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UNCF Mellon Mays Summer Institute 2020

Research Guide for Summer Institute 2020

Choose Your Research Topic

Developing a research topic can be tricky. Here are some tips to help you get started with developing your topic.

Explore and test out your topic idea - try searching for your topic online and in library databases to see what you find. Are you finding information that you can use for your research project? Is what you are finding interesting to you?

Scope your topic - sometimes a topic can be too broad or too narrow. Refine your topic with these tips

  • Narrow topics - if you aren't finding information, think about ways to broaden or expand your idea. What are some larger themes or concepts that you could explore in your topic?
  • Broad topics - if you are overwhelmed with search results and feel that your sources are all over the place, think about how you can narrow things down. Is there a specific detail, place, person, event, etc. that you can focus on for your research?

Talk to an expert - connect with faculty, grad students, and librarians at Emory who specialize in the area(s) you are researching. Reach out via email and see if they have the time to chat with you about resources, texts, or authors you should look into while you are researching your topic. While they may not be able to read your research proposal, they may be able to recommend additional reading to help you develop your research topic.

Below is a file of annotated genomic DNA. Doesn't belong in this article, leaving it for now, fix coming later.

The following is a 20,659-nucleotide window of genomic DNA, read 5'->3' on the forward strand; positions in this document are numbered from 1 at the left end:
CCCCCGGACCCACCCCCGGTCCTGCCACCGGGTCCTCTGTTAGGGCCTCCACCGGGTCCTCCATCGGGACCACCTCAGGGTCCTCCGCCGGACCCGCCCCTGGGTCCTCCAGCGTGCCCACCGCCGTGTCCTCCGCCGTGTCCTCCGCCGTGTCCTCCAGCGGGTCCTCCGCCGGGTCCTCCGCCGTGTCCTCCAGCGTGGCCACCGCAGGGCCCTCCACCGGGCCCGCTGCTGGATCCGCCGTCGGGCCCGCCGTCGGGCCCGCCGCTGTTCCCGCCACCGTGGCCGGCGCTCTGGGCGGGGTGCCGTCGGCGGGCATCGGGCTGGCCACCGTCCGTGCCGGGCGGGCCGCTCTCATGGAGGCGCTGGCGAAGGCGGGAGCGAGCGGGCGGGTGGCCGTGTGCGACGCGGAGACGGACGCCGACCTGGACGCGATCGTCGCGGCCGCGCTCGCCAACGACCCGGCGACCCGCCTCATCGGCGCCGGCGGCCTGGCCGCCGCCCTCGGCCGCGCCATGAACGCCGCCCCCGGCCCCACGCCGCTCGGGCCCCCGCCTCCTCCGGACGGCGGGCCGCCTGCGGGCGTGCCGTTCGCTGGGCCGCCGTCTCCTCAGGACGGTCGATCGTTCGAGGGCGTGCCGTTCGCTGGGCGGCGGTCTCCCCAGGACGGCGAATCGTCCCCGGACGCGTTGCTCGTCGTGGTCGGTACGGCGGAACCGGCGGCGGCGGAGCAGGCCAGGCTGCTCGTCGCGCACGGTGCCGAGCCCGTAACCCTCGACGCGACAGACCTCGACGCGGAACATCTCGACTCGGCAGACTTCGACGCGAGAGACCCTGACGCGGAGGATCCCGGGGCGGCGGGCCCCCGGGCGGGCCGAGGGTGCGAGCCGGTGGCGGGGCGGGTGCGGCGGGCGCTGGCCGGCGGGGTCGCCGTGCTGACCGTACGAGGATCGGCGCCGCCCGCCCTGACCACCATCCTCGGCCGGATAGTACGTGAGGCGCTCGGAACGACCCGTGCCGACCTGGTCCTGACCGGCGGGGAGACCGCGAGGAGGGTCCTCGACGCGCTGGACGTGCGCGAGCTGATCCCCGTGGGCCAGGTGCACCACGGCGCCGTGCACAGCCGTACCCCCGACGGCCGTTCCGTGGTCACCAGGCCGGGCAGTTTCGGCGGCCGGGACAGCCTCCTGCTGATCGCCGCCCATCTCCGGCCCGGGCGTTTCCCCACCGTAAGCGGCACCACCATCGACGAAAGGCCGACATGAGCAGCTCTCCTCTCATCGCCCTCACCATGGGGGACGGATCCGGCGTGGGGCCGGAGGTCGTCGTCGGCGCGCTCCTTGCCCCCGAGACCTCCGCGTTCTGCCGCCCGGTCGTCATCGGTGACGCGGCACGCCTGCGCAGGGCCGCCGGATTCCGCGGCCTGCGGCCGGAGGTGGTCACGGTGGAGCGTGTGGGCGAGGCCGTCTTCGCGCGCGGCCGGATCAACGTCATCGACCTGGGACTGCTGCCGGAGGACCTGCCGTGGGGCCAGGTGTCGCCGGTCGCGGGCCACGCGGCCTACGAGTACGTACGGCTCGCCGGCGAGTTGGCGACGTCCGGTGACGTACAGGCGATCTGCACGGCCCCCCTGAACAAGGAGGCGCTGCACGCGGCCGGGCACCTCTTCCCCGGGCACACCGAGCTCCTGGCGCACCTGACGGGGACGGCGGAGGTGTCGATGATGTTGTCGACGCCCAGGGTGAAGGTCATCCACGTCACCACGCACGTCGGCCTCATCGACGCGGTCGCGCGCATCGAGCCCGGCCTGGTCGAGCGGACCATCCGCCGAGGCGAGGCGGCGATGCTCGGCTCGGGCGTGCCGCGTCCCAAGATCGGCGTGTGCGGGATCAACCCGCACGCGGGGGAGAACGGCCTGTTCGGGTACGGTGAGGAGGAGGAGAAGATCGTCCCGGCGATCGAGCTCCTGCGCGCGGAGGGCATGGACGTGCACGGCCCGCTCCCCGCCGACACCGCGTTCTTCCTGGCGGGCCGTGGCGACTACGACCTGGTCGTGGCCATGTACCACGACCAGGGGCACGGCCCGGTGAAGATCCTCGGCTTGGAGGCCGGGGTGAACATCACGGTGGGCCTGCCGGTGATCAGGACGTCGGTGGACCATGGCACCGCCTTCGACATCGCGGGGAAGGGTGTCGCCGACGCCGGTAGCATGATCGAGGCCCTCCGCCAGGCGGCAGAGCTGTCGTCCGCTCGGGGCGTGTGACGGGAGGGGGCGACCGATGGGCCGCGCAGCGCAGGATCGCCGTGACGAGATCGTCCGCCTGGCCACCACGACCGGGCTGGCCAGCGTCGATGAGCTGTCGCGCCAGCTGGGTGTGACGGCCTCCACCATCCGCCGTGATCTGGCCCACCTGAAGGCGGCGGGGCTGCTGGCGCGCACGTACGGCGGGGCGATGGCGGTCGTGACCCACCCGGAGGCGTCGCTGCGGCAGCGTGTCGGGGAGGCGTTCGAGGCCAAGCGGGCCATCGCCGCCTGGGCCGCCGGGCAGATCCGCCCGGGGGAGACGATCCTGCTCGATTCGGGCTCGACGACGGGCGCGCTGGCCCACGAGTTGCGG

Think outside of Emory - depending on your topic, you can research or connect with organizations outside of Emory that specialize in your topic. For instance, you might find a museum in Atlanta that has an online exhibit up on your topic.

 

Research Best Practices

We conduct research for a variety of reasons, and our final research products can take many different forms. From research papers, to presentations, to op-eds, to blog posts, to websites, to digital exhibits, etc. Here are a few things to keep in mind as you work on a research project.

  • Research is iterative - you might have to repeat steps, go back and refine your topic, run a variety of searches to find sources. It can be a lengthy and at times messy process!
  • Think about your deliverable and your audience - what are you creating and who are you creating it for? The types of sources you use, and how you put your sources together, can vary depending on whether or not you are writing a scholarly paper or creating an online exhibit.
  • Stay organized - staying organized can ensure that you are keeping track of your various sources and ideas, and can help you avoid plagiarism by making sure that you have the information you need to cite your sources properly.

Research assignments often occur in stages, such as beginning with a proposal or an annotated bibliography. For more information on annotated bibliographies, and how they can help you with your research assignment, see this guide from Purdue OWL.

Picking Your Topic Is Research Video

This video was created by the NCSU Libraries and is published under a Creative Commons 3.0 BY-NC-SA US license.